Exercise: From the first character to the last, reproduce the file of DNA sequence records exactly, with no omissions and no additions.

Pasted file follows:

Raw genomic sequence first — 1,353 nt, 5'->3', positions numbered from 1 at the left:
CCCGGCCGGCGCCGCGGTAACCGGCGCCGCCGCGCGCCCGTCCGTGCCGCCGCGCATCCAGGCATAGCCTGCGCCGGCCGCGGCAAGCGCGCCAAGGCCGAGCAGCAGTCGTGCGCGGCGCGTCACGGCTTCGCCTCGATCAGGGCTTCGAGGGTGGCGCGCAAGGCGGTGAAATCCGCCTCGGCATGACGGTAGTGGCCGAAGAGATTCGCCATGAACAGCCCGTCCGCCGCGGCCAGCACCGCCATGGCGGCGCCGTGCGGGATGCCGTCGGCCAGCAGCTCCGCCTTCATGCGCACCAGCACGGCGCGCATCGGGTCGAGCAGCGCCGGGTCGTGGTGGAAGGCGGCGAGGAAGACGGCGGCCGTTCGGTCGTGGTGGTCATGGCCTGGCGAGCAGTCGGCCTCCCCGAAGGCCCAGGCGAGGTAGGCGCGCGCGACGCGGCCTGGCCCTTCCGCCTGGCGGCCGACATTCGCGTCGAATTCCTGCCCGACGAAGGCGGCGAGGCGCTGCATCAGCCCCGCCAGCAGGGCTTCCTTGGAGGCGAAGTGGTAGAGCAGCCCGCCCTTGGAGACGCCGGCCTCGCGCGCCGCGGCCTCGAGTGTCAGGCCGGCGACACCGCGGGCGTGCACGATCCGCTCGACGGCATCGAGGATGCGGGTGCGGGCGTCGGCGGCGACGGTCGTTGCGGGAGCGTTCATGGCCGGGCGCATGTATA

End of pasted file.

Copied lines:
Raw genomic sequence first — 1,353 nt, 5'->3', positions numbered from 1 at the left:
CCCGGCCGGCGCCGCGGTAACCGGCGCCGCCGCGCGCCCGTCCGTGCCGCCGCGCATCCAGGCATAGCCTGCGCCGGCCGCGGCAAGCGCGCCAAGGCCGAGCAGCAGTCGTGCGCGGCGCGTCACGGCTTCGCCTCGATCAGGGCTTCGAGGGTGGCGCGCAAGGCGGTGAAATCCGCCTCGGCATGACGGTAGTGGCCGAAGAGATTCGCCATGAACAGCCCGTCCGCCGCGGCCAGCACCGCCATGGCGGCGCCGTGCGGGATGCCGTCGGCCAGCAGCTCCGCCTTCATGCGCACCAGCACGGCGCGCATCGGGTCGAGCAGCGCCGGGTCGTGGTGGAAGGCGGCGAGGAAGACGGCGGCCGTTCGGTCGTGGTGGTCATGGCCTGGCGAGCAGTCGGCCTCCCCGAAGGCCCAGGCGAGGTAGGCGCGCGCGACGCGGCCTGGCCCTTCCGCCTGGCGGCCGACATTCGCGTCGAATTCCTGCCCGACGAAGGCGGCGAGGCGCTGCATCAGCCCCGCCAGCAGGGCTTCCTTGGAGGCGAAGTGGTAGAGCAGCCCGCCCTTGGAGACGCCGGCCTCGCGCGCCGCGGCCTCGAGTGTCAGGCCGGCGACACCGCGGGCGTGCACGATCCGCTCGACGGCATCGAGGATGCGGGTGCGGGCGTCGGCGGCGACGGTCGTTGCGGGAGCGTTCATGGCCGGGCGCATGTATA